The common stereotype of a leader might portray their main trait as confidence. Confidence alone, however, doesn’t make for effective leadership.
Instead, one major key to successful leadership is the ability to remain curious when you’re challenged. That means to not be dismissive if your colleague disagrees with your ideas; to be open-minded and receptive to new suggestions, and to avoid clinging too tightly to your ego or how you’re perceived.
Failure to do so could result in you unknowingly shutting down conversations and communications within your team, thereby potentially stunting innovation for the company. To illustrate this - you can probably tell which teams have good leaders by listening to how employees talk to each other when the boss isn’t around.
We don’t mean a new pair of glasses; we mean having a clear vision for how you can move the company forward through lockdown challenges may be essential for any business leader. Just because your team faces uncertainty doesn’t mean that there aren’t steps you can take to keep on track. Develop a methodology and framework for dealing with lockdown changes, and feed both the wider vision behind it and the specific actions you recommend to your team.
Having a clear sense of purpose and some actions to follow could make it easier for your employees to stay focused and calm under any circumstances. Without that bigger-picture guidance, though, teams could potentially falter.
For those who are more logical and less naturally attuned to people’s emotions, making an active effort to be empathetic this winter could be crucial.
It’s no secret that being locked down, working from home, and even isolating is having an impact on wellbeing across the country. In fact, Deloitte recently reported that although 55% of workers surveyed have said that their colleagues are just as, if not more productive now than before lockdown, 38% claim that their wellbeing have been negatively impacted. It’s therefore important to reach out to your employees to check-in with them and hear their thoughts.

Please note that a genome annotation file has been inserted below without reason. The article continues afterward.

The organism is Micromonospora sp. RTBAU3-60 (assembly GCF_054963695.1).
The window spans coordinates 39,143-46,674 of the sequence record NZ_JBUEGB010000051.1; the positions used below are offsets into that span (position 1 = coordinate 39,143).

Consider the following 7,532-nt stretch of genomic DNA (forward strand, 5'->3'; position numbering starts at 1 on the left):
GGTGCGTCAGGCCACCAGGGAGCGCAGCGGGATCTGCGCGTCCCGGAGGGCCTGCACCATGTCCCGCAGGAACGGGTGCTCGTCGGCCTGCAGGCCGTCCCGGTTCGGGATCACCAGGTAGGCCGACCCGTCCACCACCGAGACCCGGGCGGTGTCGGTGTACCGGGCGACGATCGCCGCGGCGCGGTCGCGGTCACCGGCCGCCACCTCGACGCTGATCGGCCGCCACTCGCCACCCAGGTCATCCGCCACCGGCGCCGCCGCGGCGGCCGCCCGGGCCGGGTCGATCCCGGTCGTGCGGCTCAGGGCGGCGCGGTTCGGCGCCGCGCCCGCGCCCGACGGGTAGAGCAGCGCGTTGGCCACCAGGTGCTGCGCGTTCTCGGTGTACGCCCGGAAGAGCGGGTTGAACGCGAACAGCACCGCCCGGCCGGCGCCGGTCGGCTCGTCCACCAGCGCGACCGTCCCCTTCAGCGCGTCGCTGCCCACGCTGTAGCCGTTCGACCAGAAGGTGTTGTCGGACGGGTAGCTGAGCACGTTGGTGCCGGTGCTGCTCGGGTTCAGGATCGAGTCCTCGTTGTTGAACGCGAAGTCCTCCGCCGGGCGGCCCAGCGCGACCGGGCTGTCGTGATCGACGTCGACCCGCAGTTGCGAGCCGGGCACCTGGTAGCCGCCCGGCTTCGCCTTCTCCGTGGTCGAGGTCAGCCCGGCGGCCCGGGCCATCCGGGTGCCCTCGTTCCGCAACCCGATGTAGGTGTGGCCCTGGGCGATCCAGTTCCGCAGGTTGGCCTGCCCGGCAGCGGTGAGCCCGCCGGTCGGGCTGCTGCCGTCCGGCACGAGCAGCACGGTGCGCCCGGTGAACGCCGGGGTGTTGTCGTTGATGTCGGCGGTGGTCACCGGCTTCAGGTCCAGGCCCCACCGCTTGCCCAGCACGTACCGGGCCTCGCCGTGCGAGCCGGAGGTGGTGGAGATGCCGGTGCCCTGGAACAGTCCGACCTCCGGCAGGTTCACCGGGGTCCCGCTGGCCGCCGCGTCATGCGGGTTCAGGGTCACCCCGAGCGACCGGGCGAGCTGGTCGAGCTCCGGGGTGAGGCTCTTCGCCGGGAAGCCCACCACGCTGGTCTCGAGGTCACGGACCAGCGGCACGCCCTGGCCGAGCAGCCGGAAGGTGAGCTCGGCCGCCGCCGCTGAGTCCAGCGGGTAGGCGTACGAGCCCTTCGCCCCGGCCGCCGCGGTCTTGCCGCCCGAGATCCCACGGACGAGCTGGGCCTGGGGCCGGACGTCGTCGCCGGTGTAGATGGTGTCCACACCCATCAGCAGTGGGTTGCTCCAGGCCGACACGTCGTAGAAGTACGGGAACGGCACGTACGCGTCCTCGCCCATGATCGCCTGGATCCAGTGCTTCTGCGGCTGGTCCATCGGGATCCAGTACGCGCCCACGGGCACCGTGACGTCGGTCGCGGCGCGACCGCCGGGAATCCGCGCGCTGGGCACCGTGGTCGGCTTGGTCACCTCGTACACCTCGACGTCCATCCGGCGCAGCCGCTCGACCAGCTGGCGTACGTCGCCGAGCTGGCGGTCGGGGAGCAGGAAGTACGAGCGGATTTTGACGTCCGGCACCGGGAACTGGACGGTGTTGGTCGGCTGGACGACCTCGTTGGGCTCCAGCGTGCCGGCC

If you’re able to help your team get into positive lifestyle patterns, you may notice repercussions of that positivity in their work - and this is especially important for smaller teams. The opposite of this is tunnel visioning too much on your business goals at the expense of fostering a positive team environment, so you may want to find a healthy balance that works for your company.
You could even get started on your Christmas party plans and have some fun.
The ability to act upon changing circumstances and seize new opportunities is likely to be a deciding factor in identifying which leaders can guide businesses to success in the coming months.
YouGov research indicates that only 46% of UK respondents identify as being ‘very comfortable’ or ‘relatively comfortable’ financially. With a whopping 54% of people fitting into less comfortable categories, businesses will need to improve their competitiveness and adapt to changing market needs quickly; seizing every advantage they can find - and this may only be possible with a good leader at the helm.